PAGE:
Say that there is another ordering of Turing machines so that \(i_{\omega} = 969\) and Turing machine with index \(969\) computes \(2 \uparrow\uparrow (n-1)\). Then \(\omega[n] = \mathcal{O}(f_{969}(n)) = \mathcal{O}(2 \uparrow\uparrow (n-1)) = n\).

Thus, fundamental sequences are dependent on ordering of Turing machines.

First few terms of fundamental sequence of Church-Kleene ordinal[]

By the definition, \(\omega_1^\text{CK}[0] = 0\). It turns out that \(\omega_1^\text{CK}[1] = 1\) and \(\omega_1^\text{CK}[2] = 2\) under any enumeration of Turing machines since 1 and 2 cannot be expressed in the form \(3 \cdot 5^n\). However, \(\omega_1^\text{CK}[3]\) depends on enumeration of Turing machines because \(3 = 3 \cdot 5^0\). If we fix, for example, \(f_0(n) = 2 \uparrow\uparrow n\), then \(\omega_1^\text{CK}[3] = \omega\).

Fast-growing hierarchy[]

There is much wrong information on the fast-growing hierarchy \(f_{\omega_1^\text{CK}}\) with respect to the system of fundamental sequence above.

  1. The statement "\(f_{\omega_1^\text{CK}}\) is computable because every function in the fast growing hierarchy is computable" is wrong. A function in the fast-growing hierarchy is not necessarily computable even if it is associated to a recursive ordinal, and moreover \(\omega_1^\text{CK}\) is not recursive.
  2. The statement "\(f_{\omega_1^\text{CK}}\) is approximated to the busy beaver function because both of them are uncomputable functions diagonalising computable functions" is wrong. The system of fundamental sequences above heavily depends on the choice of the enumeration of Turing machines, and so does the growth rate of \(f_{\omega_1^\text{CK}}\). For example, it is known that it can be bounded by \(f_{\omega+3}\) in Wainer hierarchy if one chooses a specific enumeration of Turing machines.[1] At least, there is no known enumeration of Turing machines for which \(f_{\omega_1^\text{CK}}\) is approximated to the busy beaver function.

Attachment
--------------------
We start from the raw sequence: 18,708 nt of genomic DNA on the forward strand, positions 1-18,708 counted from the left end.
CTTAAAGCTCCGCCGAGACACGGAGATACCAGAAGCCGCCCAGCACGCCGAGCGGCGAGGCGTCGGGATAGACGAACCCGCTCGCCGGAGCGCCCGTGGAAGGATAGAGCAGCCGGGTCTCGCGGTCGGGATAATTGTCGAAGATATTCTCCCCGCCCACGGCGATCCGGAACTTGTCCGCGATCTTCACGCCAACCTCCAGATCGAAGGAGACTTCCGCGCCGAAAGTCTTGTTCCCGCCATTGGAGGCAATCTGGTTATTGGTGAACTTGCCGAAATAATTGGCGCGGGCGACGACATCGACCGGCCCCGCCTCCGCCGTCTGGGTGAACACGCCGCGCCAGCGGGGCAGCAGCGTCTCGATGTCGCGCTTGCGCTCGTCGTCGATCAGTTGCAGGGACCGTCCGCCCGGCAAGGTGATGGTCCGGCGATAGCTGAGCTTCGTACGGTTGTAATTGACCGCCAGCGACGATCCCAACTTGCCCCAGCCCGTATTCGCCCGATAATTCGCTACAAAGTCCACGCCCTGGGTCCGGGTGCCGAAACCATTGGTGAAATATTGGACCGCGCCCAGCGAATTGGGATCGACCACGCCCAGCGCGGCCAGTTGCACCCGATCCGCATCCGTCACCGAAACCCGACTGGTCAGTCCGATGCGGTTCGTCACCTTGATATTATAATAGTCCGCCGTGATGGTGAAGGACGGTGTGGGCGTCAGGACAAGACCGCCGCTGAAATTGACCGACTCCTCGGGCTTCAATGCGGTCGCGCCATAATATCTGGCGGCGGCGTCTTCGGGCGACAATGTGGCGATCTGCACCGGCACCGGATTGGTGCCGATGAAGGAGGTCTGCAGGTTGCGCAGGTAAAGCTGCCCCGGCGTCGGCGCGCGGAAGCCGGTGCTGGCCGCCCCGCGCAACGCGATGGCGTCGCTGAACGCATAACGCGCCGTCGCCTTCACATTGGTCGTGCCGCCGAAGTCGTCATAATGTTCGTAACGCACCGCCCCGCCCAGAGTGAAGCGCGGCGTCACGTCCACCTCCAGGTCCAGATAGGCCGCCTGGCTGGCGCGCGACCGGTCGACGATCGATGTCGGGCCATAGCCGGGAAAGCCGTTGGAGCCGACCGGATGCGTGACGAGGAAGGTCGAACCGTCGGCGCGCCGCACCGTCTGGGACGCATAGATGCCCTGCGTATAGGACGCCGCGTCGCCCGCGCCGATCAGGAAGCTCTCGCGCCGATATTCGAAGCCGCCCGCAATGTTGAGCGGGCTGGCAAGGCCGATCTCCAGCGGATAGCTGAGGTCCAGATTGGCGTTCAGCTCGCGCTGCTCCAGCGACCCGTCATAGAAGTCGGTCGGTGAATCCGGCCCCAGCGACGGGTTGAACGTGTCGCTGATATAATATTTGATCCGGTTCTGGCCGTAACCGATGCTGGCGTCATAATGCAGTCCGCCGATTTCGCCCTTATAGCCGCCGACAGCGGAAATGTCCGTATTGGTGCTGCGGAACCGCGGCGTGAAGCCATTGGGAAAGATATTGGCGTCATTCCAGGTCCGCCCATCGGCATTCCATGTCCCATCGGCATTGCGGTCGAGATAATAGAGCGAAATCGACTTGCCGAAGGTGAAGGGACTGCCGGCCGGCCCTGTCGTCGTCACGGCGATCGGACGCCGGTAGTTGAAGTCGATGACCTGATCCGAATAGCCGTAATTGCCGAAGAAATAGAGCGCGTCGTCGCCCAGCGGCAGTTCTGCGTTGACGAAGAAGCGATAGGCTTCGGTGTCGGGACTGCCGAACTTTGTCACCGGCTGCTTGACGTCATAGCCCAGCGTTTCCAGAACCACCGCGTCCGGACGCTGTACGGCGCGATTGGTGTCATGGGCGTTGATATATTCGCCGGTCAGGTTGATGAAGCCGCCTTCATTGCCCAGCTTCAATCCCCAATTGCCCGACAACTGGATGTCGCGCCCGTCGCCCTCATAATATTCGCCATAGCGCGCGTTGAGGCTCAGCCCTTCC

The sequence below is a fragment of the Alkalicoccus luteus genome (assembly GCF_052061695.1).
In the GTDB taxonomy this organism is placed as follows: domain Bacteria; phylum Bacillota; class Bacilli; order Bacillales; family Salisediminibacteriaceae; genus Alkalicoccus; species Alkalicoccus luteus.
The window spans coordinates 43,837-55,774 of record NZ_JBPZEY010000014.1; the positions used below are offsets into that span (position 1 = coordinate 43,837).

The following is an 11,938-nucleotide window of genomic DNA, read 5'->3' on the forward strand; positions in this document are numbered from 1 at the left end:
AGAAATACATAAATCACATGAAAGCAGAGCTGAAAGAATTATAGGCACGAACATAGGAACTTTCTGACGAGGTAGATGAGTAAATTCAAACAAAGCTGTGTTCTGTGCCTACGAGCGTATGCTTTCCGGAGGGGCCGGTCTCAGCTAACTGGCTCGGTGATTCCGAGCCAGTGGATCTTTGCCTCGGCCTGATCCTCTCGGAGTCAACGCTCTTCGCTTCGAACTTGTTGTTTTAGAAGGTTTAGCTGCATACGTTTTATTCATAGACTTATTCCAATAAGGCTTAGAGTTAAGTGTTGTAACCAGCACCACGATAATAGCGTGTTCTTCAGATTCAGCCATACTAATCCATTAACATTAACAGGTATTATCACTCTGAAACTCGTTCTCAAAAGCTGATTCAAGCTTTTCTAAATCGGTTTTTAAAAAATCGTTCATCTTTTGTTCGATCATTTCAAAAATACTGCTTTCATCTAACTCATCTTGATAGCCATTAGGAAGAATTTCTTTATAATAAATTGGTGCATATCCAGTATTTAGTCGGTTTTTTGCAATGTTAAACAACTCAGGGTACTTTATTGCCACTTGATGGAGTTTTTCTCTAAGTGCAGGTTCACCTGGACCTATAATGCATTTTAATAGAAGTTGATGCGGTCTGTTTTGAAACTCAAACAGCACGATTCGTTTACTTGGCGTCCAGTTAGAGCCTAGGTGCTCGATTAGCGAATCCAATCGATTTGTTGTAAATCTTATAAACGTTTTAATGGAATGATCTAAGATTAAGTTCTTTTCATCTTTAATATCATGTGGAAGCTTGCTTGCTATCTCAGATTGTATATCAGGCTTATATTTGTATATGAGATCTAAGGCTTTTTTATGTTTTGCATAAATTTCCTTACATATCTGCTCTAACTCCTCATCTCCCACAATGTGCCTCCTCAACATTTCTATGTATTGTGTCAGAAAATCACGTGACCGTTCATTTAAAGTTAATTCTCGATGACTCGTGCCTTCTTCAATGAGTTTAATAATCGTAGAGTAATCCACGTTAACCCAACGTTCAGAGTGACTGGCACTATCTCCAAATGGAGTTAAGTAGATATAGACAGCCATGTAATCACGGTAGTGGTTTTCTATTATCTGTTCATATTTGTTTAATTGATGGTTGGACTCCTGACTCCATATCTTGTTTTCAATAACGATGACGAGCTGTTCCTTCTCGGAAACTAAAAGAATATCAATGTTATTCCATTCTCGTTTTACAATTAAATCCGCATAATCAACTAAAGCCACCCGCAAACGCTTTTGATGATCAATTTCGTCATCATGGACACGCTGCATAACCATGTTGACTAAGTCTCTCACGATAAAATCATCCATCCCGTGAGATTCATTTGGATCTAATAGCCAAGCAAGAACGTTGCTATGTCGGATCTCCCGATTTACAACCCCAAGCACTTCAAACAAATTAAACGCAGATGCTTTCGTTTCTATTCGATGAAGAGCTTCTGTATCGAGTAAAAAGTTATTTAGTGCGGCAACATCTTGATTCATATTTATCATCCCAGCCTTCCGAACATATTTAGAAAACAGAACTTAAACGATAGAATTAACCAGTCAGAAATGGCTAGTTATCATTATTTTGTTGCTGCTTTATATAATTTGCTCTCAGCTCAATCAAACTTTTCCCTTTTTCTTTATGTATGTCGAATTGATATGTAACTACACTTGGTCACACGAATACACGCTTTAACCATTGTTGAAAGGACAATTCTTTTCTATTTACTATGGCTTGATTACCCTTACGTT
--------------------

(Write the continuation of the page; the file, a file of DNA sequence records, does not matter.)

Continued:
3. The statement "\(f_{\omega_1^\text{CK}}\) grows faster than any computable function because it diagonalises all computable functions in the fast-growing hierachy" is wrong. As we explained above, it can be bounded by \(f_{\omega+3}\) in Wainer hierarchy. The diagonalisation sometimes causes the decreasing of growth rates.
  4. The statement "\(f_{\omega_1^\text{CK}}\) is bounded by the second order busy beaver function because it can be computable by an oracle Turing machine" is wrong. Such a comparison has never been verified for a specific non-pathologic enumeration of Turing machines. We do not even know whether \(f_{\omega_1^\text{CK}}\) is bounded by the \(\alpha\)-th order busy beaver function for some ordinal \(\alpha\) below \(\omega_1^\text{CK}\) or not with respect to a non-pathologic enumeration of Turing machines, because no notation up to \(\omega_1^\text{CK}\) is computable by a higher order oracle Turing machine whose order is smaller than \(\omega_1^\text{CK}\).

Namely, the growth rate of \(f_{\omega_1^\text{CK}}\) with respect to a non-pathologic enumeration of Turing machines is unknown in the sense that the least ordinal \(\alpha\) such that \(f_{\omega_1^\text{CK}}\) is bounded by the \(\alpha\)-th order busy beaver function is unknown. At least, if a given function \(f\) irrelevant to \(f_{\omega_1^\text{CK}}\) is verified to grows faster than \(f_{\omega_1^\text{CK}}\), then it usually grows significantly faster than the busy beaver function because we usually need a stronger tool than higher order oracle Turing machines in order to study such an \(f\).

However, \(f_{\omega_1^\text{CK}}\) (with respect to any system of fundamental sequences) necessarily grows at least as fast as \(f_\omega\) in Wainer hierarchy because the fundamental sequence of \(\omega_1^\text{CK}\) is monotonically increasing.


  1. T. Kihara, omega-1-ck.pdf.

External links[]